He has a doctorate in agricultural economics from Oklahoma State University and attended New Mexico State University, where he received his master's degree in agricultural economics and bachelor's degree in animal science, according to the MU Extension website.
Keeping the class in tune
Members of the Show-Me Opera rehearse under the group's director Christine Seitz on Friday. (Photo: KILE BREWER/Missourian)
A gesture is like a sentence, Christine Seitz recently told her students — it should have a beginning, middle and end. Seitz stood next to them while rehearsing a scene of "Dido and Aeneas," gesturing grandly and coaching a student on how to manipulate her character's flowing purple costume.
Seitz is an associate teaching professor in the School of Music and director of Show-Me Opera. She attended the University of Wisconsin-Madison where she earned bachelor's degrees in applied voice and music education as well as a master's degree in applied voice, according to the School of Music website.
This rehearsal was for fall opera workshop, an annual performance of scenes from 12 operas. She is in charge of directing, casting, staging and rehearsing the 35-student ensemble in the workshop and a full opera production every spring.
Seitz also teaches private voice lessons for six music students and a class in pronunciation of foreign languages. She said that spending most of her time hands-on with students in rehearsal or private lessons is normal for music performance faculty but that her job evaluations have less emphasis on outside performances.
Instead of publishing traditional research, she said, one thing tenured and tenure-track performance faculty in the School of Music are evaluated on is how often they perform with professional ensembles or in master classes outside the school.
Seitz said being non-tenure-track makes her job possible because she's evaluated differently than tenure-track faculty. She's evaluated on her work with students more than her work as a professional stage director. Seitz stays on campus through each semester and works professionally as a stage director in the summer, instead of traveling throughout the year.
"My (School of Music) director is happier that this is a teaching professor position right now because it mandates that I stay on campus and be able to work with the students during the semester," Seitz said. "I actually like being able to work with them ongoing through the semester and not having to leave."
Learning outside the classroom
Elizabeth Frogge, a non-tenure-track faculty member and producer at KOMU, works in the KOMU newsroom. (Photo: SARAH BRICKER/Missourian)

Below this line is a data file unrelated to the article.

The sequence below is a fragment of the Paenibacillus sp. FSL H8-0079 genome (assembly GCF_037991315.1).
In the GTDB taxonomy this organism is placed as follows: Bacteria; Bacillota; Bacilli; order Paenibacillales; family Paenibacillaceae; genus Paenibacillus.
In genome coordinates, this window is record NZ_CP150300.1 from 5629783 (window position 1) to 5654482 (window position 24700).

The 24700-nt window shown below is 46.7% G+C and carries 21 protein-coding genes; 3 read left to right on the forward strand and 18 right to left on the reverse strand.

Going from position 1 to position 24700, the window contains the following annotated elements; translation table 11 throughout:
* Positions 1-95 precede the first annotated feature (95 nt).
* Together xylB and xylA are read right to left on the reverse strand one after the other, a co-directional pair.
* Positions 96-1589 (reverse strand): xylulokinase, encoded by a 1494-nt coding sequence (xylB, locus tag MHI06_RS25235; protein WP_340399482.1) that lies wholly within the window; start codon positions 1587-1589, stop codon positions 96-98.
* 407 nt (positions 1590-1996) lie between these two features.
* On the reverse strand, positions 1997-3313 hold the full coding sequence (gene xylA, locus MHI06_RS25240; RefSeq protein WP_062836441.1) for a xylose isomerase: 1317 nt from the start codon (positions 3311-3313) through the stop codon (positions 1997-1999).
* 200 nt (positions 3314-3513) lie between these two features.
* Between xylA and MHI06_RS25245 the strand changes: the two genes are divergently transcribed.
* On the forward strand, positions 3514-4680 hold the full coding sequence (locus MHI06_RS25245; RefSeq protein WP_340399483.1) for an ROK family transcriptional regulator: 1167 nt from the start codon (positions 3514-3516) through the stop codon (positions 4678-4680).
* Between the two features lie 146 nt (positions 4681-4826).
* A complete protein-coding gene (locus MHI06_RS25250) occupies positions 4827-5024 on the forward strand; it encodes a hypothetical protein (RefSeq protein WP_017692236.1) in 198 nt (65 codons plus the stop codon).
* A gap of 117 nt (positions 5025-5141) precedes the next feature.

At least four days a week, you'll find Elizabeth Frogge in the newsroom at KOMU/NBC. Frogge immerses fledgling reporters and producers in a professional experience.
"I think that students who really want to succeed come here knowing that there are going to be faculty members ready to give them constant support — that we are going to be there for them pretty much all the time," she said.
Frogge is an assistant professional-practice professor in radio and television journalism and serves as managing editor for the news station. She graduated from MU with a bachelor's degree in journalism.
She uses her years of experience as a reporter, news anchor and producer to evaluate student work before it airs on KOMU's news broadcast or is posted on its website. Frogge also teaches an advanced reporting class for upper-level broadcast journalism students.
Non-tenure-track faculty make up about 67 percent of the Missouri School of Journalism and play a big role in leading the hands-on "Missouri Method." This teaching philosophy has students working in professional newsrooms such as KOMU, KBIA/91.3 FM or the Columbia Missourian as part of their coursework.
Almost all faculty editors at the Missourian have professional-practice status.
Turning numbers into better health care
Research Associate Professor Robin Kruse analyzes post-surgery admission rates in her office. (Photo: ALLI INGLEBRIGHT/Missourian)
Predicting death or illness might sound like medical science fiction, but one research professor spent five years helping develop a model to predict how likely it is that someone will die from a respiratory infection. MU Health Care now uses the model to make better informed treatment decisions for elderly patients.
Kruse was part of this project in the Department of Family and Community Medicine.Her research is based mostly on analyzing data collected by the government or health care providers. In the respiratory infection study, the researchers spent two years collecting data and analyzing information about more than 1,400 patients.
Kruse began working as a research assistant and was hired as a research assistant professor after a postdoctoral fellowship to receive her master's degree in public health at MU. She received her doctorate and master's degree in environmental and forest biology from The State University of New York and a bachelor's degree in biology from Bryn Mawr College.
Her initial interest was health care for young children, but she ended up on the other end of the spectrum. After participating in several research projects based on gerontology, she began to focus more on keeping people healthy as they age.
Kruse doesn't teach outside of helping with the occasional research project. Her other duties are writing for medical journals and serving as the chairwoman of the School of Medicine Faculty Affairs Committee.
"Your goal is to help people, to make the delivery of health care better and to inform patients better," Kruse said.
Supervising editor is Elizabeth Brixey.